Ezekiel 7:10. Behold the day, behold, it cometh; the fate springeth up; the rod sprouteth; the pride blossometh. Ezekiel 7:11. The violence riseth up as the rod of evil: nothing of them, nothing of their multitude, nothing of their crowd, and nothing glorious upon them. Ezekiel 7:12. The time cometh, the day approacheth: let not the buyer rejoice, and let not the seller trouble himself; for wrath cometh upon the whole multitude thereof. Ezekiel 7:13. For the seller will not return to that which was sold, even though his life were still among the living: for the prophecy against its whole multitude will not turn back; and no one will strengthen himself as to his life through his iniquity. Ezekiel 7:14. They blow the trumpet and make everything ready; but no one goeth into the battle: for my wrath cometh upon all their multitude. - The rod is already prepared; nothing will be left of the ungodly. This is the leading thought of the strophe. The three clauses of Ezekiel 7:10 are synonymous; but there is a gradation in the thought. The approaching fate springs up out of the earth (יצא, applied to the springing up of plants, as in 1 Kings 5:13; Isaiah 11:1, etc.); it sprouts as a rod, and flowers as pride. Matteh, the rod as an instrument of chastisement (Isaiah 10:5). This rod is then called za equals dho4n, pride, inasmuch as God makes use of a proud and violent people, namely the Chaldeans (Habakkuk 1:6.; Jeremiah 50:31 seq.), to inflict the punishment. Sprouting and blossoming, which are generally used as figurative representations of fresh and joyous prosperity, denote here the vigorous growth of that power which is destined to inflict the punishment. Both châmâs (violence) and zâdhōn (pride) refer to the enemy who is to chastise Israel. The violence which he employs rises up into the chastening rod of "evil," i.e., of ungodly Israel. In Ezekiel 7:11 the effect of the blow is described in short, broken sentences. The emotion apparent in the frequent repetition of לא is intensified by the omission of the verb, which gives to the several clauses the character of exclamations. So far as the meaning is concerned, we have to insert יהיה in thought, and to take מן ekat o in a partitive sense: there will not be anything of them, i.e., nothing will be left of them (the Israelites, or the inhabitants of the land). מהם (of them) is explained by the nouns which follow. המון and the ἁπ. λεγ. לחולםÅ¡, plural of הם or המה, both derivatives of המה, are so combined that המון signifies the tumultuous multitude of people, המה the multitude of possessions (like המון, Isaiah 60:2; Psalm 37:16, etc.). The meaning which Hvernick assigns to hâmeh, viz., anxiety or trouble, is unsupported and inappropriate. The ἁπ λεγ. נהּ is not to be derived from נהה, to lament, as the Rabbins affirm; or interpreted, as Kimchi - who adopts this derivation - maintains, on the ground of Jeremiah 16:4., as signifying that, on account of the multitude of the dying, there will be no more lamentation for the dead. This leaves the Mappik in ה unexplained. נהּ is a derivative of a root נוהּ; in Arabic, na equals ha, elata fuit res, eminuit, magnificus fuit; hence ,נהּres magnifica. When everything disappears in such a way as this, the joy occasioned by the acquisition of property, and the sorrow caused by its loss, will also pass away (Ezekiel 7:12). The buyer will not rejoice in the property he has bought, for he will not be able to enjoy it; and the seller will not mourn that he has been obliged to part with his possession, for he would have lost it in any case.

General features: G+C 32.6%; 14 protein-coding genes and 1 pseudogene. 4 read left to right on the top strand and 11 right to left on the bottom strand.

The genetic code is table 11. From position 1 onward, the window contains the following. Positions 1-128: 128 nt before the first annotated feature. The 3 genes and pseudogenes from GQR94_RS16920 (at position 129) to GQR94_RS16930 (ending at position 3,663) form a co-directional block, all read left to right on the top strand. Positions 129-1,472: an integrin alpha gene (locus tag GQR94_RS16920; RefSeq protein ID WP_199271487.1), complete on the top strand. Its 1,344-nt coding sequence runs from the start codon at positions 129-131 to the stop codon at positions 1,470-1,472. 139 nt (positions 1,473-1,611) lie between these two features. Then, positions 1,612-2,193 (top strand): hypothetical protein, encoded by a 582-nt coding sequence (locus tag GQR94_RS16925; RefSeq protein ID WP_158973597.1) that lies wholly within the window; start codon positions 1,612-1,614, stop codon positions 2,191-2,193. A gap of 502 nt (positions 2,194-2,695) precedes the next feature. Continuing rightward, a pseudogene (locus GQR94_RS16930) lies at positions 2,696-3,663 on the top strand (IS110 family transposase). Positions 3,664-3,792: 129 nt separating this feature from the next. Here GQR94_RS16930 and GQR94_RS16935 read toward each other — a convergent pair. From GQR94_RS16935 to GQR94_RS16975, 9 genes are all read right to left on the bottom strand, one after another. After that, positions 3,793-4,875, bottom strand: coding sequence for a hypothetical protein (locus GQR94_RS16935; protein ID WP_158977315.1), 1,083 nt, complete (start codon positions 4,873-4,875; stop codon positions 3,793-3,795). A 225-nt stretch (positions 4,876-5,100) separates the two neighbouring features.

(Note: "It is a natural thing to rejoice in the purchase of property, and to mourn over its sale. But when slavery and captivity stare you in the face, rejoicing and mourning are equally absurd." - Jerome.)

The wrath of God is kindled against their whole multitude; that is to say, the judgment falls equally upon them all. The suffix in המונהּ refers, as Jerome has correctly shown, to the "land of Israel" (admath, Yisrâeel) in Ezekiel 7:2, i.e., to the inhabitants of the land. The words, "the seller will not return to what he has sold," are to be explained from the legal regulations concerning the year of Jubilee in Leviticus 25, according to which all landed property that had been sold was to revert to its original owner (or his heir), without compensation, in the year of jubilee; so that he would then return to his mimkâr (Leviticus 25:14, Leviticus 25:27-28). Henceforth, however, this will take place no more, even if היּתם, their (the sellers') life, should be still alive (sc., at the time when the return to his property would take place, according to the regulations of the year of jubilee), because Israel will be banished from the land. The clause 'ועוד בּחיּים ה is a conditional circumstantial clause. The seller will not return (לא ישׁוּב) to his possession, because the prophecy concerning the whole multitude of the people will not return (לא), i.e., will not turn back (for this meaning of שׁוּב, compare Isaiah 45:23; Isaiah 55:11). As לא ישׁוּב corresponds to the previous לא ישׁוּב, so does חזון את־כּל המונהּ to חרון אל־כּל־המונהּ in Ezekiel 7:12. In the last clause of Ezekiel 7:13, חיּתו is not to be taken with בּעונו in the sense of "in the iniquity of his life," which makes the suffix in בּעונו superfluous, but with יתחזּקוּ, the Hithpael being construed with the accusative, "strengthen himself in his life." Whether these words also refer to the year of jubilee, as Hvernick supposes, inasmuch as the regulation that every one was to recover his property was founded upon the idea of the restitution and re-creation of the theocracy, we may leave undecided; since the thought is evidently simply this: ungodly Israel shall be deprived of its possession, because the wicked shall not obtain the strengthening of his life through his sin. This thought leads on to Ezekiel 7:14, in which we have a description of the utter inability to offer any successful resistance to the enemy employed in executing the judgment. There is some difficulty connected with the word בּתּקוע, since the infin. absolute, which the form תּקוע seems to indicate, cannot be construed with either a preposition or the article. Even if the expression ּבתּקוע תּקעוּ in Jeremiah 6:1 was floating before the mind of Ezekiel, and led to his employing the bold phrase ּבתּקוע, this would not justify the use of the infinitive absolute with a preposition and the article. תּקוע must be a substantive form, and denote not clangour, but the instrument used to sound an alarm, viz., the shōphâr (Ezekiel 33:3). הכין, an unusual form of the inf. abs. (see Joshua 7:7), used in the place of the finite tense, and signifying to equip for war, as in Nahum 2:4. הכּל, everything requisite for waging war. And no one goes into the battle, because the wrath of God turns against them (Leviticus 26:17), and smites them with despair (Deuteronomy 32:30).